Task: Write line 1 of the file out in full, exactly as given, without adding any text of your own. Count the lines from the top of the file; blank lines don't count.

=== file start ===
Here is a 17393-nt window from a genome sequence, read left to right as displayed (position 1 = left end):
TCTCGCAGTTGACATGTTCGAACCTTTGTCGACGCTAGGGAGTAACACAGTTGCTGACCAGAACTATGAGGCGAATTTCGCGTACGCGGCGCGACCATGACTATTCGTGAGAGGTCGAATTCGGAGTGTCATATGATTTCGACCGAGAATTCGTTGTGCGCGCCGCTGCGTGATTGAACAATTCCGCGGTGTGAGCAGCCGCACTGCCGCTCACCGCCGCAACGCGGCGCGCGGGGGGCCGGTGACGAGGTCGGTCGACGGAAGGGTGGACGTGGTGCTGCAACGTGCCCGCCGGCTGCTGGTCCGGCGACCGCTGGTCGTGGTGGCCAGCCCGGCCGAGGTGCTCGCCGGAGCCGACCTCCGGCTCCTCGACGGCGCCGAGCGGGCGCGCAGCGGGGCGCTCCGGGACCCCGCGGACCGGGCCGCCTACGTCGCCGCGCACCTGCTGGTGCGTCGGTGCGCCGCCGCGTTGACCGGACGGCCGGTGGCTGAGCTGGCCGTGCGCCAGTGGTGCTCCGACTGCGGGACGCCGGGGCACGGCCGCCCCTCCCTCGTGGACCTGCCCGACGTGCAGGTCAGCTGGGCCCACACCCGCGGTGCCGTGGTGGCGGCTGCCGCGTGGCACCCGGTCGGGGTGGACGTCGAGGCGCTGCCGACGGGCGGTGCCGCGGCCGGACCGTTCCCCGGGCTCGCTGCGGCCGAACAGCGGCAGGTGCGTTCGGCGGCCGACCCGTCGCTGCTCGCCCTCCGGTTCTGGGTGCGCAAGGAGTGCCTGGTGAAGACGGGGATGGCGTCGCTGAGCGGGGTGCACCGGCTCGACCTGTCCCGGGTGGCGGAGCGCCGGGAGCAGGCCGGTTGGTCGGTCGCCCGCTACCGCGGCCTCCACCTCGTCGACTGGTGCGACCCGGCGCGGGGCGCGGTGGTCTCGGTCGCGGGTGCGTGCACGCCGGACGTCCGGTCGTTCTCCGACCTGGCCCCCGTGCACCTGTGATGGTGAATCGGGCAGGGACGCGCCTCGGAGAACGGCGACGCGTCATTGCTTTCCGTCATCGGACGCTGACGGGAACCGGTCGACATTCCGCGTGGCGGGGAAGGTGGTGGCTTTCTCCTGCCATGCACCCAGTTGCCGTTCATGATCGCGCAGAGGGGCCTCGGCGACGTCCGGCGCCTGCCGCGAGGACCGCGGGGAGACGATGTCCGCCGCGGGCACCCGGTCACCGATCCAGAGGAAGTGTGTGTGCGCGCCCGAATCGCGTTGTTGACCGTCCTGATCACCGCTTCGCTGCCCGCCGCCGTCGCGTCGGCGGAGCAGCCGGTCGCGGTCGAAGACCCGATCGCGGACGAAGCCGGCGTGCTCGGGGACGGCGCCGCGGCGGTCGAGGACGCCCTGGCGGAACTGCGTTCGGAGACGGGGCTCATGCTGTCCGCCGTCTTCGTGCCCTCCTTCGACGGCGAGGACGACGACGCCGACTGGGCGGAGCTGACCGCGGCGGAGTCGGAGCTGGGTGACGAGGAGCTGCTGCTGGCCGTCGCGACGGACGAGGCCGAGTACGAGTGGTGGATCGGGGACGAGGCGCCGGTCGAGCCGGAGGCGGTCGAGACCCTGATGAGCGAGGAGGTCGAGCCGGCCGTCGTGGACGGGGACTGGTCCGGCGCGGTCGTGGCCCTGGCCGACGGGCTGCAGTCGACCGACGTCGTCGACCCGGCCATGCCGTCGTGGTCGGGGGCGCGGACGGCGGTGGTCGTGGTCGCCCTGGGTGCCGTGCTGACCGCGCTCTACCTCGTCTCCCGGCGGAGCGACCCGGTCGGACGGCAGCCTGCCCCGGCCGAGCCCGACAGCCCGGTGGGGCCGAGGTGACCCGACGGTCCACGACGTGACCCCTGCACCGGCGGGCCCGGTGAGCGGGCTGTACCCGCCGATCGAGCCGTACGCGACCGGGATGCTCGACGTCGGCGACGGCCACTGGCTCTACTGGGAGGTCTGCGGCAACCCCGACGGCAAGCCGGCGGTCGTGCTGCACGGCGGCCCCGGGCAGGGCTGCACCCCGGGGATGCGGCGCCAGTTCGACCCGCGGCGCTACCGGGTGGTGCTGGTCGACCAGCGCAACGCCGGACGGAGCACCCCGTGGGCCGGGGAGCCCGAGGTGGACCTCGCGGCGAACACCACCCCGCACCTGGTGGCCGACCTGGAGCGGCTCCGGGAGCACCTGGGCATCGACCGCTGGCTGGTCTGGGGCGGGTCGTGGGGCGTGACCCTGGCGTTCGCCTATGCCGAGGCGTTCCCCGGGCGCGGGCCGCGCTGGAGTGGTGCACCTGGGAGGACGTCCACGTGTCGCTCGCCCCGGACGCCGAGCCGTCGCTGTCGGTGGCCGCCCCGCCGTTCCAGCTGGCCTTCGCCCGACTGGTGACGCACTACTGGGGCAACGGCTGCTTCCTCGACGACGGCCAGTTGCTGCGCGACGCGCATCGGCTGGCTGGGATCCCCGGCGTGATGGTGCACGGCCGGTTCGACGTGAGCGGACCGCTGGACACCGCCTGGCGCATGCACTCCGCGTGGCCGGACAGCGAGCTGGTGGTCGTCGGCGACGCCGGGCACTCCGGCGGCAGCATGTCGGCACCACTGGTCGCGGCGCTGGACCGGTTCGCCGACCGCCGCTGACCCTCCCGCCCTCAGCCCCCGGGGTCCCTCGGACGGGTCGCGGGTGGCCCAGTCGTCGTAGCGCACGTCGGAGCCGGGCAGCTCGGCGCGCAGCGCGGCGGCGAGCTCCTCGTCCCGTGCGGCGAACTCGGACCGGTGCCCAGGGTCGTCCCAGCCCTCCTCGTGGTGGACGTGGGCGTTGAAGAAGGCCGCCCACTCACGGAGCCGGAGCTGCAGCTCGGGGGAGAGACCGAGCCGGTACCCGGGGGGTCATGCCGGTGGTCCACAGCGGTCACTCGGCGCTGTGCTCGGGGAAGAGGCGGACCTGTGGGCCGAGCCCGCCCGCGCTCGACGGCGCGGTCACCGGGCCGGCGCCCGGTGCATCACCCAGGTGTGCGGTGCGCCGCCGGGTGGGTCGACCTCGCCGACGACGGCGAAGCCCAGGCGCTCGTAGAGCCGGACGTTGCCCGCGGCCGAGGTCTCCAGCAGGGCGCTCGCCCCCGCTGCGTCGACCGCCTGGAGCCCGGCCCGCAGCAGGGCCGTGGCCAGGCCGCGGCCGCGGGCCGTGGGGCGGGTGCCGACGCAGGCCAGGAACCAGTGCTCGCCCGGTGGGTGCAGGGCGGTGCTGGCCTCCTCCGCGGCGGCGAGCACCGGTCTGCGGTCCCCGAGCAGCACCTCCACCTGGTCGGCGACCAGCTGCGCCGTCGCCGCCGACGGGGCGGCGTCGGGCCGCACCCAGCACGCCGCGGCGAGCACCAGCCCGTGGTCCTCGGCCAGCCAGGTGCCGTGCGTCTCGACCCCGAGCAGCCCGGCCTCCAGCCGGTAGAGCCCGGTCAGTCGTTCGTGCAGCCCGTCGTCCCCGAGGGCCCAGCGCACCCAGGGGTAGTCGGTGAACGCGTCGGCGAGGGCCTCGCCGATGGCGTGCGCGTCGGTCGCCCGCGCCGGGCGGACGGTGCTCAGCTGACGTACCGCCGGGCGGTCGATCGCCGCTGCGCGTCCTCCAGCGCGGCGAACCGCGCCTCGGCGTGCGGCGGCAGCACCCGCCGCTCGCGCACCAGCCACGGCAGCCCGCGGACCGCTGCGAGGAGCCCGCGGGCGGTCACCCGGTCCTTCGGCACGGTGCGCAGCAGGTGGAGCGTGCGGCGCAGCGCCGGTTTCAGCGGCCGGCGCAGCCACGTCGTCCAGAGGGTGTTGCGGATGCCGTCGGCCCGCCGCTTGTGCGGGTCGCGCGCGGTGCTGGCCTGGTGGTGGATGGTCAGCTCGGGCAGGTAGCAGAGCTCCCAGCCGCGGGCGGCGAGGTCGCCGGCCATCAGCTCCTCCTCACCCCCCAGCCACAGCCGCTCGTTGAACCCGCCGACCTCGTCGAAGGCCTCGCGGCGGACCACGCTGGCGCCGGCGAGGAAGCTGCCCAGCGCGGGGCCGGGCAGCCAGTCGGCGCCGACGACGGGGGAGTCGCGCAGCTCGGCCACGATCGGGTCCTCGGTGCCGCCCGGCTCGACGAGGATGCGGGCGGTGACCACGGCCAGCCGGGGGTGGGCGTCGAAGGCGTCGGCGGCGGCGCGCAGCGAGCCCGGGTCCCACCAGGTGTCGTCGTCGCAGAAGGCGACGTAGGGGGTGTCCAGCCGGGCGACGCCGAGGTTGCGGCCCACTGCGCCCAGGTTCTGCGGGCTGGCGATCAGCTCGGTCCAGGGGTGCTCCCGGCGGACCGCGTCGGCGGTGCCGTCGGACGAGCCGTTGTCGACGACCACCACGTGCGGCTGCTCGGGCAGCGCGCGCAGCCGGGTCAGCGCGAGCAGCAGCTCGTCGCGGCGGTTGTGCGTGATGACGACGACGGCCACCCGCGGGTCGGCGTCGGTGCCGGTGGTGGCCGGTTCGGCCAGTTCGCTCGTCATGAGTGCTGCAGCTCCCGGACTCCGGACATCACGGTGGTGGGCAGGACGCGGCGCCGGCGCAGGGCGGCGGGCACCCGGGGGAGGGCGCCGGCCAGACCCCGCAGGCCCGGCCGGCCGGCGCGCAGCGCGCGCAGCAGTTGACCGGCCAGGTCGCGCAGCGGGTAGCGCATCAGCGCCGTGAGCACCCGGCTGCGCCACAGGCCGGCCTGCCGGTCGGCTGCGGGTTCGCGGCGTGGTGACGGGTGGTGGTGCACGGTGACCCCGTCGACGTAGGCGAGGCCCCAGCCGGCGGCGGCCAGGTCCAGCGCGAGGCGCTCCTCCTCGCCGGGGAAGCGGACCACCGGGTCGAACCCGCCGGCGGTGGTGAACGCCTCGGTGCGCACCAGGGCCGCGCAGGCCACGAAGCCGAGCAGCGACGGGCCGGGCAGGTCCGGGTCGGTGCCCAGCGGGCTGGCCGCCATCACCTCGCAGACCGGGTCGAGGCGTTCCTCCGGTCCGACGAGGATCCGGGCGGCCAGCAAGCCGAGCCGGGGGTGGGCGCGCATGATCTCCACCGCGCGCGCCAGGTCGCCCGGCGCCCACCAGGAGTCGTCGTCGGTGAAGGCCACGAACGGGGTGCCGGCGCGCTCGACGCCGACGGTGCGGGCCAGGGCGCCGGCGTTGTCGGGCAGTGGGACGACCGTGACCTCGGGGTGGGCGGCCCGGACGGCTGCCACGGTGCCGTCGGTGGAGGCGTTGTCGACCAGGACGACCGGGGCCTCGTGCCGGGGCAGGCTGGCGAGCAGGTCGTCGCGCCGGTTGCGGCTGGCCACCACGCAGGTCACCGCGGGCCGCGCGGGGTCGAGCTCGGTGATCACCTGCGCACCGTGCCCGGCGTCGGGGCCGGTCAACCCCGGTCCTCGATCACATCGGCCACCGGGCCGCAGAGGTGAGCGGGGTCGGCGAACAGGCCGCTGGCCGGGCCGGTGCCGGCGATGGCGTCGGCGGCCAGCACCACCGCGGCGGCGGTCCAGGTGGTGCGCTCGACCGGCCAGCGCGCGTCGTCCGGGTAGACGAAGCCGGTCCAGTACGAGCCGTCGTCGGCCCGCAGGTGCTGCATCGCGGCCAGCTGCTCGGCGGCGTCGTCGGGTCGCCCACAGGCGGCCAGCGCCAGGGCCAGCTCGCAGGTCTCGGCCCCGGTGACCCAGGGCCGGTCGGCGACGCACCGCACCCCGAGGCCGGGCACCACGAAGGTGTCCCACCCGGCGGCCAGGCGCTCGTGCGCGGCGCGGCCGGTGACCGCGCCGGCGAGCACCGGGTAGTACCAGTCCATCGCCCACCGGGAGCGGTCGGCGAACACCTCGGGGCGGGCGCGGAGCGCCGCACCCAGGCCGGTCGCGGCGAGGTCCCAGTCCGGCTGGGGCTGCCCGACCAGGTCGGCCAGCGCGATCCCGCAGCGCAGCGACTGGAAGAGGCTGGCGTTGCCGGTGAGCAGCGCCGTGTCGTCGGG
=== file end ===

Here is a 17393-nt window from a genome sequence, read left to right as displayed (position 1 = left end):